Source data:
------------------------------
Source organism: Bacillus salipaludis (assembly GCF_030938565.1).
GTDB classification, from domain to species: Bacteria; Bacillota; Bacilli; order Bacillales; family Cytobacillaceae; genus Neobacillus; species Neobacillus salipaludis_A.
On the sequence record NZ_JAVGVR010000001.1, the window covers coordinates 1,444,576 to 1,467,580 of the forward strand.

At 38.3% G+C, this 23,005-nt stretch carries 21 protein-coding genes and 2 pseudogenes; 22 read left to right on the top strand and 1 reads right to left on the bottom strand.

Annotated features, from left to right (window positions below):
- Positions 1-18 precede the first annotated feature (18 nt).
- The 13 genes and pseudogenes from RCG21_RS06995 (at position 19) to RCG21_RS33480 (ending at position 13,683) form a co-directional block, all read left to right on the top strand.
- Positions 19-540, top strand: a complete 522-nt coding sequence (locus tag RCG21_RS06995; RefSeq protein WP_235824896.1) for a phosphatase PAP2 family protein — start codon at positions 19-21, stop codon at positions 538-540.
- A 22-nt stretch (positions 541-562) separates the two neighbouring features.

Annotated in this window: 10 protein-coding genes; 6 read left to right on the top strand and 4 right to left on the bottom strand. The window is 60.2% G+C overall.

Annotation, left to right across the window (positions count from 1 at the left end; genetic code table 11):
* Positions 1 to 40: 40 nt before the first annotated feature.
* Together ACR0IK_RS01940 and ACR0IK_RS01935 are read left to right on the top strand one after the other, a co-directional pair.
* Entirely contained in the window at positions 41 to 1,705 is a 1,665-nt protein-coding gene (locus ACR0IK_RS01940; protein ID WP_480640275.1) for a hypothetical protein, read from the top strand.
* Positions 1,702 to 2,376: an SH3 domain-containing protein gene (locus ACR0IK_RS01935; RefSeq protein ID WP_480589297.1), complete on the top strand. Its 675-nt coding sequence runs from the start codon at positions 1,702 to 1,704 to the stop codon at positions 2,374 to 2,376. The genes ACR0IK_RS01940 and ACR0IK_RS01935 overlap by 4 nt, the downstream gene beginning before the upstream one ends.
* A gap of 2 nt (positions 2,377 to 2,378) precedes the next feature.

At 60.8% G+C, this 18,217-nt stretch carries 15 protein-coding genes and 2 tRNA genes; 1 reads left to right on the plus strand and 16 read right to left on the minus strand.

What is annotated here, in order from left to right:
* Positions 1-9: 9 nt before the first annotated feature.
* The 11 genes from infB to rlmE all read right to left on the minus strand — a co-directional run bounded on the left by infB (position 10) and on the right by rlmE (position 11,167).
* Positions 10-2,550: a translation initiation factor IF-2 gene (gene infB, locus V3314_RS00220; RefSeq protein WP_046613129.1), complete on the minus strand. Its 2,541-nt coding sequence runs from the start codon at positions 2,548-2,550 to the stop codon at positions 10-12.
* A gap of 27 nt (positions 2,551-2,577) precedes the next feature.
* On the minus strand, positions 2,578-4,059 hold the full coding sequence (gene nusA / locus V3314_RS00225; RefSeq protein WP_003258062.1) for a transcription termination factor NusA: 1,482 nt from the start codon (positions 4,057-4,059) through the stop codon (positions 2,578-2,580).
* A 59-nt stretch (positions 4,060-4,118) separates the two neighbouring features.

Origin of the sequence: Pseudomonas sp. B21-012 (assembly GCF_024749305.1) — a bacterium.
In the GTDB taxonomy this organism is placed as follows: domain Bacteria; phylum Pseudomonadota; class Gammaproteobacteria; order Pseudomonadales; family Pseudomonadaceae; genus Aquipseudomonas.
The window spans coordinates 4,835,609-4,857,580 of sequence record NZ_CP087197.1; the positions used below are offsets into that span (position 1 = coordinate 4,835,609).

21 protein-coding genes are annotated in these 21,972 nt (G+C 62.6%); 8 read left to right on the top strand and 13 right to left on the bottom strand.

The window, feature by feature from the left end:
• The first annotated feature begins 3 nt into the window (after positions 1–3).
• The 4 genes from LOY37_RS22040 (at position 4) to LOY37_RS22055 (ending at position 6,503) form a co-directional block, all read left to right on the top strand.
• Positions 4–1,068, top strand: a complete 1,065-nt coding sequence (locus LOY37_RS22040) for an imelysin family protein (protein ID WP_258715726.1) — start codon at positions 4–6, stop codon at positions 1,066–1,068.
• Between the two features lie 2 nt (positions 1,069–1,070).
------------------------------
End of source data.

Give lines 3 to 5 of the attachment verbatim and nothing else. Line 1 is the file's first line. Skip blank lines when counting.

On the sequence record NZ_JAVGVR010000001.1, the window covers coordinates 1,444,576 to 1,467,580 of the forward strand.

At 38.3% G+C, this 23,005-nt stretch carries 21 protein-coding genes and 2 pseudogenes; 22 read left to right on the top strand and 1 reads right to left on the bottom strand.

Annotated features, from left to right (window positions below):